Farmer Focus: Troublesome two-legged tipping pest

Like most arable farms, we have our fair share of pests. Slugs are never really a big problem, with no more than a couple of hundred kilogrammes of pellets used annually.

However, pigeons are a huge problem, as mentioned here on numerous occasions, and rabbits also are a pain in certain areas.

Moving up the league of pests are deer, which are becoming much more of an issue with herds of anything up to 80 grazing on the crops. They also do a great deal of damage trampling the fields before harvest.

Although most of the above have some control options, one pest that is on the rise – and seems to have no means of control – is the two-legged pest. A recent example was a fly-tipper dumping his load in the gateway opposite the farm entrance.

See also: Read more from our arable Farmer Focus writers

We even got the perpetrator on CCTV from one of the yard cameras. The boys in blue were summoned, and they finally turned up a week later to look at the video footage and went away with a copy.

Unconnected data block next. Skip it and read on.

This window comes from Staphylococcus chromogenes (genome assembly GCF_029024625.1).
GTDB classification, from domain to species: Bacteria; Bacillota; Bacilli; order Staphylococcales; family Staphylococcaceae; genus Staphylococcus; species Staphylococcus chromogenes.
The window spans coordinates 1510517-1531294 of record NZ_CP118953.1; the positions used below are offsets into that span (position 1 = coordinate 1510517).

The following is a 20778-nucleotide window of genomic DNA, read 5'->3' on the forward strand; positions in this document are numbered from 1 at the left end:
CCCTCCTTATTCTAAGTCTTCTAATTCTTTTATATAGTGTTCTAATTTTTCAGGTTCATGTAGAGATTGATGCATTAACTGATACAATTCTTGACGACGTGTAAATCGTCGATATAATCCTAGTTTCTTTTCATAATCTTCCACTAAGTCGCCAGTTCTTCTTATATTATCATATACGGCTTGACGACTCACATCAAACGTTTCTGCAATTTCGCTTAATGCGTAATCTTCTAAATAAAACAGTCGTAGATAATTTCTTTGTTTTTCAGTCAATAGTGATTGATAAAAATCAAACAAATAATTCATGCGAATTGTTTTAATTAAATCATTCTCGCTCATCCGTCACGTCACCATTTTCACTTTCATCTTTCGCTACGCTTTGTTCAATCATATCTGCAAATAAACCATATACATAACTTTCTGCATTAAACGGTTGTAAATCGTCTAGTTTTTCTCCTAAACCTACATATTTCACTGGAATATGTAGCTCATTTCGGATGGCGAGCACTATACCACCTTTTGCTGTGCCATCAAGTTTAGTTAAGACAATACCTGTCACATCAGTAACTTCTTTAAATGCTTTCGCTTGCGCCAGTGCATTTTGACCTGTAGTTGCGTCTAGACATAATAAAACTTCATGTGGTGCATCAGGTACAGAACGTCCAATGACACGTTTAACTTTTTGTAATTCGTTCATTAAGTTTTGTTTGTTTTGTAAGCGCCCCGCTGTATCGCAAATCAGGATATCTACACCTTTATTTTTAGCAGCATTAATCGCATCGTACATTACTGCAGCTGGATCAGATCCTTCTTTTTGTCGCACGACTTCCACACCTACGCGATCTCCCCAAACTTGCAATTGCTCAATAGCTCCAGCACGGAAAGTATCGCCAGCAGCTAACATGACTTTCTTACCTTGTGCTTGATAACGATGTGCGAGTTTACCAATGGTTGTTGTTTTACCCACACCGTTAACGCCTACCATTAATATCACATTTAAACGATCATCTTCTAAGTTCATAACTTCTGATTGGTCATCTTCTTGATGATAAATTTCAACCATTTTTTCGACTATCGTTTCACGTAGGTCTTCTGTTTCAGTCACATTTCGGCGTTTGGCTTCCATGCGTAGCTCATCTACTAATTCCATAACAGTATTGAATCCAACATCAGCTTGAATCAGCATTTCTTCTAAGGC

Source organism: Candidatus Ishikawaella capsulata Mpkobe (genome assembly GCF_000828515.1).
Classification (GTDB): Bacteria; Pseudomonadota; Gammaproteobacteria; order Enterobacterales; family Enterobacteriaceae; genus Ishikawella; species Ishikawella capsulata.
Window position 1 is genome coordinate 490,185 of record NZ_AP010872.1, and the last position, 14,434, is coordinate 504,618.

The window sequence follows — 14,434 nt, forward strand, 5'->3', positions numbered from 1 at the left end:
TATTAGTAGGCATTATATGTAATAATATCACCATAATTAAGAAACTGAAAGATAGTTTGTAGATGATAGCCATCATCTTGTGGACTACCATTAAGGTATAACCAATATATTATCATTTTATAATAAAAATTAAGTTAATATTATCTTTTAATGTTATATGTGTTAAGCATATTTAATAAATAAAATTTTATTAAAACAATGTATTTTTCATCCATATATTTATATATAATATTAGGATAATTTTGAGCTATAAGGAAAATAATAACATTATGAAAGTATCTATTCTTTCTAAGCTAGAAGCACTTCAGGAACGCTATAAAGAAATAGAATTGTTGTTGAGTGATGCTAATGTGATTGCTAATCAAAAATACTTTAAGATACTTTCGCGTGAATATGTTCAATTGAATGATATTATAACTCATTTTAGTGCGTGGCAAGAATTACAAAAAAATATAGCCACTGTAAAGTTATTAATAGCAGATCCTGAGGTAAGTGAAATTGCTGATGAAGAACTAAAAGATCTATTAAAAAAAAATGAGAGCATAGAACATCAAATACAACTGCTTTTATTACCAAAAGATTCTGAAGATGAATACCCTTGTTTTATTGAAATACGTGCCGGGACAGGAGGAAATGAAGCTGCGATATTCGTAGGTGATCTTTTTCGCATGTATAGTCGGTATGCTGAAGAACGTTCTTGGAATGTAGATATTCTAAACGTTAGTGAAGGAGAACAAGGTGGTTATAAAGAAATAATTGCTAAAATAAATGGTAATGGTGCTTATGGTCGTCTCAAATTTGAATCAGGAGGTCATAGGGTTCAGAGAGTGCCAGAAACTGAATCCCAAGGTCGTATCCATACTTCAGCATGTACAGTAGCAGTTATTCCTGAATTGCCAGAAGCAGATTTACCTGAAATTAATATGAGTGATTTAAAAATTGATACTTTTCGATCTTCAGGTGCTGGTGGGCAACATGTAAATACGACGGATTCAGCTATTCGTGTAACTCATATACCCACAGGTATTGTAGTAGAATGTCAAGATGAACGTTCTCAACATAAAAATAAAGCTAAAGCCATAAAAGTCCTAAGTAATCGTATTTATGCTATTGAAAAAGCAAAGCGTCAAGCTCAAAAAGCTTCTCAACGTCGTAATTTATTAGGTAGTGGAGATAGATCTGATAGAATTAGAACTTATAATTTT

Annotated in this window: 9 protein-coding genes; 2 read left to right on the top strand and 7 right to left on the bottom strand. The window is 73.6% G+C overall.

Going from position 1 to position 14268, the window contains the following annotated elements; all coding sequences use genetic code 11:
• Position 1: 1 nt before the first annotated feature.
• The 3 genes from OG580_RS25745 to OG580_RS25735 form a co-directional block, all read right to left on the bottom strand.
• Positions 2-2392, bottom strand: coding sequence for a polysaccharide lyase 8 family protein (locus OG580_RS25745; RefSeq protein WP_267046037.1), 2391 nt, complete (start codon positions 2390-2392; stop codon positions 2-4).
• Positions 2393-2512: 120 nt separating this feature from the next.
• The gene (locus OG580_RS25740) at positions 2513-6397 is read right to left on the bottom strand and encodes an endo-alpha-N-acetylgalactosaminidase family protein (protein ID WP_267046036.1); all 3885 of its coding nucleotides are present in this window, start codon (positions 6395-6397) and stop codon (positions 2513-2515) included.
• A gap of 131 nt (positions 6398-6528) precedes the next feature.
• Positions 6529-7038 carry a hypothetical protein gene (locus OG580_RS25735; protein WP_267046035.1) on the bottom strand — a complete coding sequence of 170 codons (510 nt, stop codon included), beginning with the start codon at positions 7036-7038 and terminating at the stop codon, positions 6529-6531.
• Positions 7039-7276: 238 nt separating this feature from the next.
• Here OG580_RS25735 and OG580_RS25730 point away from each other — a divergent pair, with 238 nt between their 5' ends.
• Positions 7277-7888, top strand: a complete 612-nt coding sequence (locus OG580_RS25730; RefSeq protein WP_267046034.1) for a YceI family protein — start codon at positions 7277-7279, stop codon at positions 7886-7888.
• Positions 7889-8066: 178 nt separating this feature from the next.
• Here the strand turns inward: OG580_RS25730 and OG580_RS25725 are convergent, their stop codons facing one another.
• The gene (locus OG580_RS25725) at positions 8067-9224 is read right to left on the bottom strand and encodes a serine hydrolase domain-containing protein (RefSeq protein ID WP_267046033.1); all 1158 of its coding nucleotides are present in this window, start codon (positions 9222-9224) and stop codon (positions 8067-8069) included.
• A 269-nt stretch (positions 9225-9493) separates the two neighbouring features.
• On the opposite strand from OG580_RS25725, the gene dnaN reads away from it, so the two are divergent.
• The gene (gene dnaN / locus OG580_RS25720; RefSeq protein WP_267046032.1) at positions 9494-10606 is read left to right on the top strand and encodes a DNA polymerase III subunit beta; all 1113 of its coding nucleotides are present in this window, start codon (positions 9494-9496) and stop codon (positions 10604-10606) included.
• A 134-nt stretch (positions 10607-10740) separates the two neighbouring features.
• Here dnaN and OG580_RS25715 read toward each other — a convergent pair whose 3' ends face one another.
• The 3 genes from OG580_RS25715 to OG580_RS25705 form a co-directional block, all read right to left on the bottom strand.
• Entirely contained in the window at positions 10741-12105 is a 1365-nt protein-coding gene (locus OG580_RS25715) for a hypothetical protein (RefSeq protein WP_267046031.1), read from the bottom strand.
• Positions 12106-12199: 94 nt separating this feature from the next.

The fly-tipping officer from South Oxfordshire Council also came and spent an hour sorting through the rubbish, returning two days later with a local councillor. On departure, he said he wasn’t that hopeful. (While all these visits were going on, our neighbour also had a visit from the fly-tippers.)

What is really annoying is that we then had to foot the bill to clear it all away. If it gets tipped on the highway side of the hedge, however, the council will collect it.

I think that as it has caused the problem by charging for tipping, the council should be forced by law to clear up any rubbish, no matter whose land it is on.

Last year’s trial, in conjunction with Soyl, looking at variable plant growth regulators and fungicide at T0 timing in wheat, gave an increase of 0.4t/ha over a blanket application. So we will repeat the same trial again this year, using satellite images to identify areas to vary. By the time you read this, it should have been completed.


Simon Beddows manages 1,000ha of arable land at Dunsden Green, south Oxfordshire. Cropping is cereals, oilseed rape, beans and forage maize

NOVEMBER
3

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